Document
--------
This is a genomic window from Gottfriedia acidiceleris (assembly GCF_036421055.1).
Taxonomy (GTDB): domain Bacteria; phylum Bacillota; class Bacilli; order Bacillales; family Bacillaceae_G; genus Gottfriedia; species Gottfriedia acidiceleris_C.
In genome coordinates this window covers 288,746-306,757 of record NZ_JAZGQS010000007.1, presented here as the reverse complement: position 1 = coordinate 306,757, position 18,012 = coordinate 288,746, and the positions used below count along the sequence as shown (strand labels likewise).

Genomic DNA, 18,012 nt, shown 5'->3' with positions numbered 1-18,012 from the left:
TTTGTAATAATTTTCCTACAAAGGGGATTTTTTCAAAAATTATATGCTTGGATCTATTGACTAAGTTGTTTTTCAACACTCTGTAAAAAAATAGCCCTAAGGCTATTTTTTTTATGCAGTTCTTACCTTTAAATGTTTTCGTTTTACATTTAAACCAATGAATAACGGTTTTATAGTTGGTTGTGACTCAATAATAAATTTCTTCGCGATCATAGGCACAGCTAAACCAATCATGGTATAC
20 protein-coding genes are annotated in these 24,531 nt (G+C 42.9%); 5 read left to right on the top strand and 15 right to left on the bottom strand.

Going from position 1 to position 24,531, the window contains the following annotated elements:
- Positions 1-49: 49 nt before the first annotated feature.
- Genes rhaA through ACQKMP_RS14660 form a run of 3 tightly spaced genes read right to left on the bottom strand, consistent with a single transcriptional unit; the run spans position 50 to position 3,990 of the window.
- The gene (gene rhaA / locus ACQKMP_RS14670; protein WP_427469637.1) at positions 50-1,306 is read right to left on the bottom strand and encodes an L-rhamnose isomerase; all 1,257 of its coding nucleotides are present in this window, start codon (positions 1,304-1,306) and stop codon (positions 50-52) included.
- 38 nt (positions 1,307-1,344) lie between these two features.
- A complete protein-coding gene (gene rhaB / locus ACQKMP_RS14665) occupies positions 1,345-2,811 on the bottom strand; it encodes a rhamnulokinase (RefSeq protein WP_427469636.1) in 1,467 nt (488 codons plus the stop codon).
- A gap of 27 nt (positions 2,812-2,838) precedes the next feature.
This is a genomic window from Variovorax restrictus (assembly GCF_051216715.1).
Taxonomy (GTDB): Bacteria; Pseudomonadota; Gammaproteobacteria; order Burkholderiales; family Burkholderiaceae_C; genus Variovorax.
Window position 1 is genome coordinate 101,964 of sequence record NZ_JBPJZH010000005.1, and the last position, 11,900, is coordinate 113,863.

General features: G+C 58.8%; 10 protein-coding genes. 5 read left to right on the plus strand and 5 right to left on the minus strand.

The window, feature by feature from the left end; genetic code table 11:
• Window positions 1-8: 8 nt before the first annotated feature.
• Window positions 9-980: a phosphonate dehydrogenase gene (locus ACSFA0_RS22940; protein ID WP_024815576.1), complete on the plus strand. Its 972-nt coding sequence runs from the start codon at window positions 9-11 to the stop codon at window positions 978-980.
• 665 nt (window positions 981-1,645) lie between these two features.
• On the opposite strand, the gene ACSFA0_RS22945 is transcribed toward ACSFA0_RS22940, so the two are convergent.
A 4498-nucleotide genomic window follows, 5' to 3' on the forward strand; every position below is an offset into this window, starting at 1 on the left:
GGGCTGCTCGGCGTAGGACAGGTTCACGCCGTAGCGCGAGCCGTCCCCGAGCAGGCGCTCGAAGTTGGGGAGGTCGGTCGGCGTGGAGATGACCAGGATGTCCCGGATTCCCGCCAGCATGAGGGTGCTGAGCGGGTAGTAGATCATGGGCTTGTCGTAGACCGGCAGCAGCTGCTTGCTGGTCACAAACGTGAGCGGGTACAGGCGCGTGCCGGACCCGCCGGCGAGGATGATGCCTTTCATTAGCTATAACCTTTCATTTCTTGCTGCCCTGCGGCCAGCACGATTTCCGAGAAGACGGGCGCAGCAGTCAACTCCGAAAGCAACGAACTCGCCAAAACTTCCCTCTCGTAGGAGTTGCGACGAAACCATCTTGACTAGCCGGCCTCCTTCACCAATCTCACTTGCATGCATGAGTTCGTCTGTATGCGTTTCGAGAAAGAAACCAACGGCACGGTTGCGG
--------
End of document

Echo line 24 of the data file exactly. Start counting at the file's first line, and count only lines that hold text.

GGGCTGCTCGGCGTAGGACAGGTTCACGCCGTAGCGCGAGCCGTCCCCGAGCAGGCGCTCGAAGTTGGGGAGGTCGGTCGGCGTGGAGATGACCAGGATGTCCCGGATTCCCGCCAGCATGAGGGTGCTGAGCGGGTAGTAGATCATGGGCTTGTCGTAGACCGGCAGCAGCTGCTTGCTGGTCACAAACGTGAGCGGGTACAGGCGCGTGCCGGACCCGCCGGCGAGGATGATGCCTTTCATTAGCTATAACCTTTCATTTCTTGCTGCCCTGCGGCCAGCACGATTTCCGAGAAGACGGGCGCAGCAGTCAACTCCGAAAGCAACGAACTCGCCAAAACTTCCCTCTCGTAGGAGTTGCGACGAAACCATCTTGACTAGCCGGCCTCCTTCACCAATCTCACTTGCATGCATGAGTTCGTCTGTATGCGTTTCGAGAAAGAAACCAACGGCACGGTTGCGG